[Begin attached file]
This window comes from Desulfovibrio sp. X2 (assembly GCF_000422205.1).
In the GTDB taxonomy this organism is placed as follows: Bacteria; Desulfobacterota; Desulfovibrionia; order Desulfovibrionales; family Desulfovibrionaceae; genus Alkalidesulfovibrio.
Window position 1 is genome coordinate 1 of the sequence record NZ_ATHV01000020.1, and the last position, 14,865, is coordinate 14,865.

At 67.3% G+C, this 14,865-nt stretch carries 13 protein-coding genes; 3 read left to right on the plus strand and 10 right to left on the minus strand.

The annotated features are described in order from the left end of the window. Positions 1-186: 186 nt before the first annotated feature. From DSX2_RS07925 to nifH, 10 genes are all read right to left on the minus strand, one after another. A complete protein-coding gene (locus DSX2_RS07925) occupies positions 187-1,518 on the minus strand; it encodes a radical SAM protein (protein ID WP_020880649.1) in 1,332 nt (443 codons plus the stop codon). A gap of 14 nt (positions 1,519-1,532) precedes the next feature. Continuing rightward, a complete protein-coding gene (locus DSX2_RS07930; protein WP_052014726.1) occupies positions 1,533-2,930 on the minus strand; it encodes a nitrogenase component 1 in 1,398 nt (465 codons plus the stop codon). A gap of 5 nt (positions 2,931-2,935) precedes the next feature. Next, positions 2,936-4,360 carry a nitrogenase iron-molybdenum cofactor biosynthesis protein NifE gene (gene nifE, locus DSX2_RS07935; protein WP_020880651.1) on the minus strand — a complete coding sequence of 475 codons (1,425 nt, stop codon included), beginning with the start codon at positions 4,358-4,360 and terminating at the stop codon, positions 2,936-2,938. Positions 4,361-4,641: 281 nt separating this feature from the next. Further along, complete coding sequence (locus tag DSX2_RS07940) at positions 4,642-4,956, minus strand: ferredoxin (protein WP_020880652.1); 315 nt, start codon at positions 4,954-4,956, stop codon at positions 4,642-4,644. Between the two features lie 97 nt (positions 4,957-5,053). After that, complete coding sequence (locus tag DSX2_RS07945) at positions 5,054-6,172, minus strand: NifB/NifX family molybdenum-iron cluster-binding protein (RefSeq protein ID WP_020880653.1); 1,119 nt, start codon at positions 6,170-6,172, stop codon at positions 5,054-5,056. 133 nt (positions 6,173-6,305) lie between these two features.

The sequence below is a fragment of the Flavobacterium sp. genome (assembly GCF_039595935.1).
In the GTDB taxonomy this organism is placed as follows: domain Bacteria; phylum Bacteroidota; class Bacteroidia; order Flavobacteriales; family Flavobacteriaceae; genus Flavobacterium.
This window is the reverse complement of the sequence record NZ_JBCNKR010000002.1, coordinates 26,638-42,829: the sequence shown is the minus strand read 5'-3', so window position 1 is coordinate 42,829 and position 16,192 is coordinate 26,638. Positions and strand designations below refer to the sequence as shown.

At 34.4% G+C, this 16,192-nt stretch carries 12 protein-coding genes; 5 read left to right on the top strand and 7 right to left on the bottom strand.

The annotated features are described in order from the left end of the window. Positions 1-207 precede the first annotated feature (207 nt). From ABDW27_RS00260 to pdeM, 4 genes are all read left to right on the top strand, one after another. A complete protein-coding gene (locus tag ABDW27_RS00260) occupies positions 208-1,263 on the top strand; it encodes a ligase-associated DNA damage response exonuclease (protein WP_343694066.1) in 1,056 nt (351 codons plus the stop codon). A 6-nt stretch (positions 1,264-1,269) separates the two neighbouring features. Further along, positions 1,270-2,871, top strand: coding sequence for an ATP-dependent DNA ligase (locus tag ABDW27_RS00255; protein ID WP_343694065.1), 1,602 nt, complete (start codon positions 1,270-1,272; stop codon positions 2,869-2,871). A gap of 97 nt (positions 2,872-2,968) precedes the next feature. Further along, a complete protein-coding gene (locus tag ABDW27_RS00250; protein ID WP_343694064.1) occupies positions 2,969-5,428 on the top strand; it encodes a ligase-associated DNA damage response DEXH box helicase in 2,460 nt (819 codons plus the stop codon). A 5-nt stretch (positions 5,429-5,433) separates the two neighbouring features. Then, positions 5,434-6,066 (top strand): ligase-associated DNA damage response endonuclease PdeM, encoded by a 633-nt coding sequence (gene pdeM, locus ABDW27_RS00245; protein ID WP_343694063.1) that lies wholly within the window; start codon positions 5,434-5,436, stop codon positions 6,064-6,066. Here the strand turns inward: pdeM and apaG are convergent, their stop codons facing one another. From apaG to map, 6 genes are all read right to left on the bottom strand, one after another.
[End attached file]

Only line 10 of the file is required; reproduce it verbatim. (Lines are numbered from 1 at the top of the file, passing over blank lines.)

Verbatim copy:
The annotated features are described in order from the left end of the window. Positions 1-207 precede the first annotated feature (207 nt). From ABDW27_RS00260 to pdeM, 4 genes are all read left to right on the top strand, one after another. A complete protein-coding gene (locus tag ABDW27_RS00260) occupies positions 208-1,263 on the top strand; it encodes a ligase-associated DNA damage response exonuclease (protein WP_343694066.1) in 1,056 nt (351 codons plus the stop codon). A 6-nt stretch (positions 1,264-1,269) separates the two neighbouring features. Further along, positions 1,270-2,871, top strand: coding sequence for an ATP-dependent DNA ligase (locus tag ABDW27_RS00255; protein ID WP_343694065.1), 1,602 nt, complete (start codon positions 1,270-1,272; stop codon positions 2,869-2,871). A gap of 97 nt (positions 2,872-2,968) precedes the next feature. Further along, a complete protein-coding gene (locus tag ABDW27_RS00250; protein ID WP_343694064.1) occupies positions 2,969-5,428 on the top strand; it encodes a ligase-associated DNA damage response DEXH box helicase in 2,460 nt (819 codons plus the stop codon). A 5-nt stretch (positions 5,429-5,433) separates the two neighbouring features. Then, positions 5,434-6,066 (top strand): ligase-associated DNA damage response endonuclease PdeM, encoded by a 633-nt coding sequence (gene pdeM, locus ABDW27_RS00245; protein ID WP_343694063.1) that lies wholly within the window; start codon positions 5,434-5,436, stop codon positions 6,064-6,066. Here the strand turns inward: pdeM and apaG are convergent, their stop codons facing one another. From apaG to map, 6 genes are all read right to left on the bottom strand, one after another.